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The Economic Impact of Nonprofit Organizations- Part 1

The American economy—and much more, the global economy—is incredibly complex. The economy is composed of multiple moving pieces that each interact with and influence each other’s successes and failures. Because there is not one single component of our economy that could possibly exist in a vacuum, in order to gain a comprehensive understanding of the way our economy works, it is important to examine its many moving pieces.

Non-profit organizations play a vitally important role in the American economy. In fact, recent estimates show that non-profits account for roughly 5.3% of the nation’s total GDP and 9.2% of all wages and salaries—that makes Nonprofit Organizations roughly a trillion dollar industry.

The United States non-profit sector alone would rank as the 17th largest economy in the world.

What is the historic role of non-profit organizations in the United States?

Non-profit organizations can be defined as organizations that reinvest their surplus revenues in pursuit of achieving some cause (mission) rather than using these revenues to increase shareholder wealth. Some Nonprofit organizations, such as the Catholic Church, are thousands of years old; but most are much younger. In fact, well over 90% of all non-profit organizations have been founded since the year 1950.

Many non-profits have emerged largely out of the need to provide a good or service that the rest of the private sector has been unable or unmotivated to produce on its own. Examples of nonprofit organizations include charities, political organizations, religious organizations, educational institutions, museums, and numerous others. In a country that is so intensely driven by a love of the free-market, these organizations have uniquely been able to provide necessary social goods without having to rely on government intervention.

At first, it seemed unlikely that non-profit organizations would be able to stand much of a chance in the United States. After Henry Ford attempted to reinvest his tremendous profits in charitable causes—ignoring the potential increase in wealth of his shareholders—he was overruled by the Michigan Supreme Court in the since frequently sited case of Dodge v Ford Motor Company (1919).

The Ford ruling thus established what has often been called “shareholder primacy”. This sort of primacy has long been interpreted to mean that a corporation has a legal obligation to maximize shareholder wealth above all else. However, due to various legal, political, and financial battles over time, the distinctively recognizable nonprofit economic sector was able to eventually begin to formalize itself in the 1970s and 1980s.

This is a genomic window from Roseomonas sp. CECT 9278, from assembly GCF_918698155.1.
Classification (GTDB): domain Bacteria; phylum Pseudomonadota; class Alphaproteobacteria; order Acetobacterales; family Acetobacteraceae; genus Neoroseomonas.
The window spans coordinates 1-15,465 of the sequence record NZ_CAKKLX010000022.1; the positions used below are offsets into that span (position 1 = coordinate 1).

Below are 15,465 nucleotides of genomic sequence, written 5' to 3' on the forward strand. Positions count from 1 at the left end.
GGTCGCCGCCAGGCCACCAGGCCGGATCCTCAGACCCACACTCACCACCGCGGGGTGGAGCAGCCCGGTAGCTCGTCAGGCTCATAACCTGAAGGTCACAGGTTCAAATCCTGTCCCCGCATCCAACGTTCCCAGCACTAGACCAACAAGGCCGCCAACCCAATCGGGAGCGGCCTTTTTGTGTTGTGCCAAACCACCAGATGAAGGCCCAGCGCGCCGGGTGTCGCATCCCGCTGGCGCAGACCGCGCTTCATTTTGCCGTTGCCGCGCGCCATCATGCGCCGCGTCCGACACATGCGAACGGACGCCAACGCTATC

This formalization involved numerous reforms, particularly initiated through legislative changes and the actions of the Internal Revenue Service. Though some organizations (mostly religious) have had the option of filing as non-profits since the Revenue Act of 1913, most were not able to do so until the IRS decided to tremendously expand its definition of what a tax-exempt organization could be (section 501).

Since the reforms that have taken place in the late 20th Century, the non-profit sector has been tremendously expanding. There are now more possible ways to acquire tax exempt status than ever before, and because of this, 1.6 million non-profits are able to currently operate in the United States and tens of thousands are now choosing to open their doors every year.

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What is the current role of non-profit organizations in the United States?

As stated, non-profit organizations play an incredibly important role in the American economy and account for nearly $1 trillion in economic activity. Additionally, non-profit organization have tremendously boosted the overall employment rate, and have been noted for providing over 14.4 million jobs in 2013 (the last year a full set of data is available for).

Even during the years 2007-2009, despite the fact that the overall economy was experiencing a ‘Great Recession’, the non-profit sector was able to continue growing. While the rest of the private sector was actively losing jobs at a rate of 3.7% per year, the non-profit sector was able to continue gaining jobs at a modest—but still positive—rate of 1.9% per year.

Even when the average person has been strapped for cash, the non-profit sector was still able to experience positive growth.

The fact that the non-profit sector has been able to experience positive growth virtually every year since its formalization in the 1970s demonstrates the fact that it is an important component of the economy that is here to stay. The non-profit sector creates jobs, provides systematic financial security, and is able to help move financial assets to where they are objectively needed the most.

Perhaps the reason why the non-profit sector of the economy has been able to do so extraordinarily well is that it is a sector that is willing to put people before profits. Most non-profit organizations are founded with a mission; they want to be able to do something that will benefit people other than themselves. As long as people will have a drive to care for one another and provide something that is able to benefit society as a whole, then it seems nonprofit organizations will continue to thrive.

The post The Economic Impact of Nonprofit Organizations- Part 1 appeared first on Ally 360 Blog.

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The Economic Impact of Nonprofit Organizations- Part 1


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